By CSULB Senior Seminar Reporter Krista Nicole Carlson
A century ago, the Los Angeles River was a lush, uncontrolled flood basin, flowing 50 miles south from Simi Valley through the San Fernando Valley and the City of Los Angeles, and through Long Beach to meet the Pacific Ocean.
When flooding caused more than $10 million in damage in 1914, the river was sentenced to imprisonment—in concrete. The river was cemented into a barren flood channel. Since then, the southern and western ends of Long Beach, where the river is now,has emerged as the prevailing site of the city’s heavy industrial activity, leaving the riverto take on the brunt of urban growth as a collector of industrial waste and garbage.
“Residents should leave and we should turn the entire area into an industrial zone,” said Long Beach mayoral candidate Richard Camp about the area surrounding the river in West Long Beach.
But Camp was overruled. Scores of government entities and community organizations are moving full steam ahead on a number of projects destined to restore the river and transform the surrounding areas into valuable green public space.
Approximately $7 million in funding from federal, state and local sources has been allocated for the project, which will break ground later this year.
“We’ll keep flood control but we’re going to introduce trails, landscaping trees, plant community that you would normally find in an urban wetlands,” says Long Beach Park Development Officer Anna Mendiola.
The Deforest Park wetlands area, which spans along the river through North and West Long Beach, will be the first to break ground, opening up 34 acres of land for public use between DeForest Park and Del Amo Boulevard.
The areas along the river account for a large swath of potential green space. With less than 1 acre of open space per 1,000 residents in West Long Beach, nine acres below The National Recreation and Parks Association’s recommended levels, the harsh, grey riverfront is among the community’s limited recreational respites.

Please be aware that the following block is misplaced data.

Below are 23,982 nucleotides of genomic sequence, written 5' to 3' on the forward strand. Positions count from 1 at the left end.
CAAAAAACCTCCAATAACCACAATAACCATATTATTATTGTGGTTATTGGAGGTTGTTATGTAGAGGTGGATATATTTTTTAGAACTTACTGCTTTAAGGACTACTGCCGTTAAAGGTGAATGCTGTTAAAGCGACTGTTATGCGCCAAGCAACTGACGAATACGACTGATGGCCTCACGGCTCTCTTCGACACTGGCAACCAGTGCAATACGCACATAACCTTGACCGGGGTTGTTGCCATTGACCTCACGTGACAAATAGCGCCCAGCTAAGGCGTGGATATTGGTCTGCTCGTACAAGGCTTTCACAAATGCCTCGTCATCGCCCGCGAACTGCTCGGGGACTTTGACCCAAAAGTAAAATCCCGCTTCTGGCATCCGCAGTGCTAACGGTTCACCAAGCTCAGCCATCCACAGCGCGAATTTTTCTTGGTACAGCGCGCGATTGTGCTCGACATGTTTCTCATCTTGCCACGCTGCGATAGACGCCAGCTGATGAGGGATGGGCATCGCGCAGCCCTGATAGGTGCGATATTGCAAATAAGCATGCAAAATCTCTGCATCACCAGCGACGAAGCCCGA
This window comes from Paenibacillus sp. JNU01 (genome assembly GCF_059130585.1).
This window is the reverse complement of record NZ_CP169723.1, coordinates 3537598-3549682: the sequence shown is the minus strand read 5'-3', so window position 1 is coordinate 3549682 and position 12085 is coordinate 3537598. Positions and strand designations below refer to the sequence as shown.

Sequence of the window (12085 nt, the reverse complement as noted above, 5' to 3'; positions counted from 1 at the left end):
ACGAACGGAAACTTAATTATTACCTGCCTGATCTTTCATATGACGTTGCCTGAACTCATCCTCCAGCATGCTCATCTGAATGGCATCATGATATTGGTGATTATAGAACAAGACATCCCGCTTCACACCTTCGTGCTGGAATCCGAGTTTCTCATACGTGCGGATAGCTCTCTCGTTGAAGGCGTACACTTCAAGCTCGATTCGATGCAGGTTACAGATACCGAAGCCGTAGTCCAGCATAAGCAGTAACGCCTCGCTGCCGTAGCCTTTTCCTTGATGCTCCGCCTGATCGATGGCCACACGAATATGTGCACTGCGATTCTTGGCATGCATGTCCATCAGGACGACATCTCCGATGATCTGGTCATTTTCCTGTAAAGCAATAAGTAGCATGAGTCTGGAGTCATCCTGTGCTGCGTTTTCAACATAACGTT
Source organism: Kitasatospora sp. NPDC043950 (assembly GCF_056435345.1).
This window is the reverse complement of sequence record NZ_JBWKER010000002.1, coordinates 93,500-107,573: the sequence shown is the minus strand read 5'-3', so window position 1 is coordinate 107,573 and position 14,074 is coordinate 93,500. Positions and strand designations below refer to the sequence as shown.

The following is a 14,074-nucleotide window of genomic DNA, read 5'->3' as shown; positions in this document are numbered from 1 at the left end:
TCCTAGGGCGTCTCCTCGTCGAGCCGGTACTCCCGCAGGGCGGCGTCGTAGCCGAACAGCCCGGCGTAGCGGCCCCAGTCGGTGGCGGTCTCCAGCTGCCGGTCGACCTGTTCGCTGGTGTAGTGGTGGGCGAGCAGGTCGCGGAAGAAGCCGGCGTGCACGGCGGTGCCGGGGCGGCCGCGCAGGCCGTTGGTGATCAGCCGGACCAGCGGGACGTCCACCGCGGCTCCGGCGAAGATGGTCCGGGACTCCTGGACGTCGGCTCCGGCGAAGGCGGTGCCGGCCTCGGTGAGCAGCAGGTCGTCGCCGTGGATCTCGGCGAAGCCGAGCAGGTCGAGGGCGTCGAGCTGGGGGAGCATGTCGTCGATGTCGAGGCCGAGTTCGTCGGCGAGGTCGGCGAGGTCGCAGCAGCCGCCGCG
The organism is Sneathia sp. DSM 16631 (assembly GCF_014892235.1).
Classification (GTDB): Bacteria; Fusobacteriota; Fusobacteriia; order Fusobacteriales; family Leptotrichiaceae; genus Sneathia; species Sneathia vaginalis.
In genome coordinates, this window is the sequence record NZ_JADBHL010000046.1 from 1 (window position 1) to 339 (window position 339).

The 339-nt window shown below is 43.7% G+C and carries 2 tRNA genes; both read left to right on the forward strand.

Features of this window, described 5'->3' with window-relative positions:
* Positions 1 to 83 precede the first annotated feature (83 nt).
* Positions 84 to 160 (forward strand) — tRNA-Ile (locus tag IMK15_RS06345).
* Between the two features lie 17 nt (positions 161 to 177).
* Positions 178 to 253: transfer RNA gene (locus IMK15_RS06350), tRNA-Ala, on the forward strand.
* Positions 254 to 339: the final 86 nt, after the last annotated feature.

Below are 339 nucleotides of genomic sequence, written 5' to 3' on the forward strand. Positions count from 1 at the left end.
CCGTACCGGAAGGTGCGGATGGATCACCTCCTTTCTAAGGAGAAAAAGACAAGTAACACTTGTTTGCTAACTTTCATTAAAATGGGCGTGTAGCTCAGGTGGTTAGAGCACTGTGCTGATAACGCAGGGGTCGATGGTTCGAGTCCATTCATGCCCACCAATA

“It’s going to do a lot for the community—especially the youth of the community,” says Austin,who enjoys bird-watching in the area.
“We need to do a better job of promoting the natural resources in the area,” he says.
Reports from the Center for Disease Control and the U. S. Department of Public Health have shown that access to green space improves physical and mental well-being by reducing stress and depression, improving focus, productivity, and recovery from illness, and can be linked to lower mortality and morbidity rates.
“When I was younger I would accompany my mom on walks along the LA riverbed,” recalls lifelong Long Beach resident Dominic Alvarez. “We would walk south along the eastside; there you can see lots of wildlife along that part of the riverbed.”
Empty alcohol containers and other trash are also regular sights, Alvarez says. “We’ve even seen some sort of home built above the trees with plenty of trash below it. The place has always seemed very trashy and full of people with nothing to do except harass people walking by.”
While picking up trash along the river is an important part of the clean-up effort, much of the work yet to be done is cleaning the less visible pollution, the toxins.
Waterkeeper Alliance, an environmental organization focused on cleaning up pollution in the river, found an array of pollutants in the river—mercury, cadmium, iron, zinc, aluminum, and copper—invisible toxic metals harmful to humans and wildlife, both in themselves and as a producer of harmful bacteria.
The toxicity of the river hasn’t kept people in bordering communities from wading and fishing in it, however.
“There are reports of people fishing on a daily basis,” says Waterkeeper Project Manager Liz Crosson.
Still, the benefits from the clean-up and restoration projects will extend well beyond the river’s immediate and daily visitors.
“As you clean-up the river, the businesses around it will also clean up their businesses as well,” says Crosson.
Parks can generate as much as $5 in revenue for every $1 in costs, according to The City Project. One Southern California study found that being located near green space adds five to ten percent to the total value of a home, in both high-income and low-income communities. Higher home prices can also result in higher property tax revenues.
Future projects such as the Wrigley Greenbelt and Drake-Chavez connection will likewise provide new and greater access to green space for communities living further south and West Long Beach.